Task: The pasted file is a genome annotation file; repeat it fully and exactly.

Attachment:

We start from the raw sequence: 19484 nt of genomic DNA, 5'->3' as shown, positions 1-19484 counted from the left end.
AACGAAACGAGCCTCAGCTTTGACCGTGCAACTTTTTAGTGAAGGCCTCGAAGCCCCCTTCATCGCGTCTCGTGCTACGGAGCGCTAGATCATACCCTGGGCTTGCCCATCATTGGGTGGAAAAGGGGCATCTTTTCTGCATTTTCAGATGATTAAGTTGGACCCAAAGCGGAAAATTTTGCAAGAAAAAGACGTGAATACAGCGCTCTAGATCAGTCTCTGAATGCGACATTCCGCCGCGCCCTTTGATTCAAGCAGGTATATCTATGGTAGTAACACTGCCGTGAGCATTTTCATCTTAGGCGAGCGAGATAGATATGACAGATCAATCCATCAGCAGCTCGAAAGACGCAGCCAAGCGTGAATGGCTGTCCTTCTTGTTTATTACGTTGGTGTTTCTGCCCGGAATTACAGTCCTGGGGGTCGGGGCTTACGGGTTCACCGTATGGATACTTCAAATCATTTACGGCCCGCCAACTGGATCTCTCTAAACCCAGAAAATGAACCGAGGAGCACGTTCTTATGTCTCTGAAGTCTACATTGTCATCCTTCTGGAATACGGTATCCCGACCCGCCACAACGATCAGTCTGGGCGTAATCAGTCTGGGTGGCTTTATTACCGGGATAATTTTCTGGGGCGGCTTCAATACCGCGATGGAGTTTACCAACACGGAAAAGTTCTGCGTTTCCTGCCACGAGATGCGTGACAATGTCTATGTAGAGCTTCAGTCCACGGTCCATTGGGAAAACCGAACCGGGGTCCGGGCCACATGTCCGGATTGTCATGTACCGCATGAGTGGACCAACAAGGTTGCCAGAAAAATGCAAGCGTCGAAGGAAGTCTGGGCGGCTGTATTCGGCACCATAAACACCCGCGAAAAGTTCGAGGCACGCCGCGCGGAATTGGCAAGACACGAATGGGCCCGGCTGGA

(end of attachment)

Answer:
We start from the raw sequence: 19484 nt of genomic DNA, 5'->3' as shown, positions 1-19484 counted from the left end.
AACGAAACGAGCCTCAGCTTTGACCGTGCAACTTTTTAGTGAAGGCCTCGAAGCCCCCTTCATCGCGTCTCGTGCTACGGAGCGCTAGATCATACCCTGGGCTTGCCCATCATTGGGTGGAAAAGGGGCATCTTTTCTGCATTTTCAGATGATTAAGTTGGACCCAAAGCGGAAAATTTTGCAAGAAAAAGACGTGAATACAGCGCTCTAGATCAGTCTCTGAATGCGACATTCCGCCGCGCCCTTTGATTCAAGCAGGTATATCTATGGTAGTAACACTGCCGTGAGCATTTTCATCTTAGGCGAGCGAGATAGATATGACAGATCAATCCATCAGCAGCTCGAAAGACGCAGCCAAGCGTGAATGGCTGTCCTTCTTGTTTATTACGTTGGTGTTTCTGCCCGGAATTACAGTCCTGGGGGTCGGGGCTTACGGGTTCACCGTATGGATACTTCAAATCATTTACGGCCCGCCAACTGGATCTCTCTAAACCCAGAAAATGAACCGAGGAGCACGTTCTTATGTCTCTGAAGTCTACATTGTCATCCTTCTGGAATACGGTATCCCGACCCGCCACAACGATCAGTCTGGGCGTAATCAGTCTGGGTGGCTTTATTACCGGGATAATTTTCTGGGGCGGCTTCAATACCGCGATGGAGTTTACCAACACGGAAAAGTTCTGCGTTTCCTGCCACGAGATGCGTGACAATGTCTATGTAGAGCTTCAGTCCACGGTCCATTGGGAAAACCGAACCGGGGTCCGGGCCACATGTCCGGATTGTCATGTACCGCATGAGTGGACCAACAAGGTTGCCAGAAAAATGCAAGCGTCGAAGGAAGTCTGGGCGGCTGTATTCGGCACCATAAACACCCGCGAAAAGTTCGAGGCACGCCGCGCGGAATTGGCAAGACACGAATGGGCCCGGCTGGA